The building that houses Dawson’s new art school, which sits kitty-corner to Diamond Tooth Gertie’s, smells like fresh paint.
The walls and floors are clean now, but they won’t stay that way for long, said program administrator David Curtis.
Capping five years of hard work, the Klondike Institute of Arts and Culture officially opened its School of Visual Art earlier this month.
The school will offer a full first year of credits transferable toward a four-year bachelor’s degree at four colleges in Vancouver, Halifax, Toronto and Calgary.
The school was born from a partnership between Yukon College, the Dawson City Arts Society and the Tr’ondek Hwech’in First Nation.
Integrated into the coursework are references to the local Tr’ondek Hwech’in First Nation and other Canadian aboriginal cultures.
“Oftentimes it’s cultures that haven’t been traditionally included in foundation-year courses,” said Curtis.
Because of its unique mandate, most of the school’s curriculum was developed as the founders went along.
“The model doesn’t exist elsewhere, to the best of our knowledge, so most of it has been worked from the ground up,” said Curtis.
The coursework is divided into three disciplines — two-dimensional (painting and drawing) three-dimensional (sculpture and costume) and four-dimensional (video and performance) — plus two art history and two English courses.
The English will be taught in-house while the art history will be video-conferenced from the Ontario College of Art and Design.
“Another big part of the program is about environmental consciousness, so we’re trying to keep the level of toxicity down,” said Curtis.
“We’re encouraging students to use natural and biodegradable materials, or reuse things like packing materials.”
Paints and inks used at the school will be water-based, which eliminates the need for harsh chemical cleaners and high-tech ventilation systems.
The studios will use non-acid-based printmaking techniques such as intaglio and colligraph, and will house no darkroom on the premises.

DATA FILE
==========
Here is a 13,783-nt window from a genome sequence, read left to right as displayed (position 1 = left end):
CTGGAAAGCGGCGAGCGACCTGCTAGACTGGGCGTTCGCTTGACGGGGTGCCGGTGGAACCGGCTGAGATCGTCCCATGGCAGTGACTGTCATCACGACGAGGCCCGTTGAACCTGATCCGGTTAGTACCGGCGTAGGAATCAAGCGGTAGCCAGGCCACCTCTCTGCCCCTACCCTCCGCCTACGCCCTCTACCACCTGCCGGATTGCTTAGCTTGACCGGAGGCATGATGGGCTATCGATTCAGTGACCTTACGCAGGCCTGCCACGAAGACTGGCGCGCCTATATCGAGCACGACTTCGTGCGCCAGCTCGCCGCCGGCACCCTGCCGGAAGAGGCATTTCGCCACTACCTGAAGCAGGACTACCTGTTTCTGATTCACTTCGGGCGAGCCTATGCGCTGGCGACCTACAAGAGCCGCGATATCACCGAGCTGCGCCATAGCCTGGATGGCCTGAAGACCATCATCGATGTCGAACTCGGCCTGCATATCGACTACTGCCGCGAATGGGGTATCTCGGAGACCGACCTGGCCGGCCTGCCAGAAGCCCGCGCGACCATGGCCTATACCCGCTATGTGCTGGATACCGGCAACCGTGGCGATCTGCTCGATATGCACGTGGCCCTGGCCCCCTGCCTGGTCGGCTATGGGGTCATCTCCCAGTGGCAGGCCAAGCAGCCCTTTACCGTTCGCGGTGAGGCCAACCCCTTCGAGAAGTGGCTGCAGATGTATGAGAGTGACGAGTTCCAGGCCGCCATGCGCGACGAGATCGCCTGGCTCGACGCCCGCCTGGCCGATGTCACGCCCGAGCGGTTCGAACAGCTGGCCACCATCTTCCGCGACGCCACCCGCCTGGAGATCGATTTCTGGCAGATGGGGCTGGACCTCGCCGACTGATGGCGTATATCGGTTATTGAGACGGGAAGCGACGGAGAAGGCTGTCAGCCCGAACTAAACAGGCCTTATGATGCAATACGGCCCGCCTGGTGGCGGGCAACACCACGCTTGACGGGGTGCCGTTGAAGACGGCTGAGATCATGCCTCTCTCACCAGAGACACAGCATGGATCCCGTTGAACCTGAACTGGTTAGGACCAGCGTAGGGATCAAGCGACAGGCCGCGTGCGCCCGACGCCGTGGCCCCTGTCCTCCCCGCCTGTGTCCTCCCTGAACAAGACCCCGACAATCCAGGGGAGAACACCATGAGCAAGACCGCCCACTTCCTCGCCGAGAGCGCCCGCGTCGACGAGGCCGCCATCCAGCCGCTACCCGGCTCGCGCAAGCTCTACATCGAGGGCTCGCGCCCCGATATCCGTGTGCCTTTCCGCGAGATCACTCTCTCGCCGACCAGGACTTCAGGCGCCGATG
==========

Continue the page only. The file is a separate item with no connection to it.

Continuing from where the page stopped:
All of the film and photography will be digital.
“A lot of schools are divesting themselves of darkroom techniques — it’s not dead but it will become a specialty for sure,” said Curtis.
“You lose a certain process and magic that comes out of developing your own work, but you gain in terms of immediacy and portability.”
Another benefit of ditching the darkroom is that there are fewer toxic fumes in the school’s shops and fewer toxic chemicals released into the local environment.
And as part of the program’s reduce-and-reuse philosophy, the school is also encouraging its students to scavenge through the local dump to gather materials.
“There will be a lot of work done with recycled materials because they have access to the dump here,” said Curtis.
“There’s going to be some growing pains and we’re going to learn things from year to year,” said instructor Charles Stankievech. Fresh from completing a three-year Masters degree at Concordia, Stankievech will teach 3- and 4-D courses at the fledgling program.
There is room for 20 students in the program’s inaugural year. So far 19 have signed on, with some others coming part-time and auditing classes.
Each student will be assigned a laptop computer, outfitted with all the software they’ll need to complete assignments, and a digital camera.
“So everybody starts on the same playing field,” said Curtis.
The school’s library boasts 1,700 titles. Most are new and specifically tailored to the school’s curriculum. The library will be open to the community, but those not enrolled in the school will not have take-out privileges.
“We don’t want this to be an ivory tower, we want it to be a place where the community feels welcome,” said Curtis.
And the school will encourage its students to go out and make art that interacts with the community.
“This place wouldn’t exist without the community support,” he said.
The program will also work to dispel some well-entrenched stereotypes about those who choose to paint and sculpt for a living.
There’s the artist as “bum,” the artist as “outsider” and the artist as “poor,” Stankievech rattled off a list of disparaging adjectives.
He sees them as “misnomers,” but “fun jokes.”
“It’s a total myth that arts can’t help with employment,” said Stankievech, who started in philosophy but often found himself applying for jobs requiring an arts degree.
“The reality is that out of the 20 students that we have, not many of them are going to go on to be professional artists,” said Stankievech.
“In some fields that might seem like a failure, but that’s not really what art is about,” he said.
“It’s the way we understand ourselves as social and creative beings — for me art is one of the most effective ways to bring that kind of consciousness to the foreground,” added Curtis.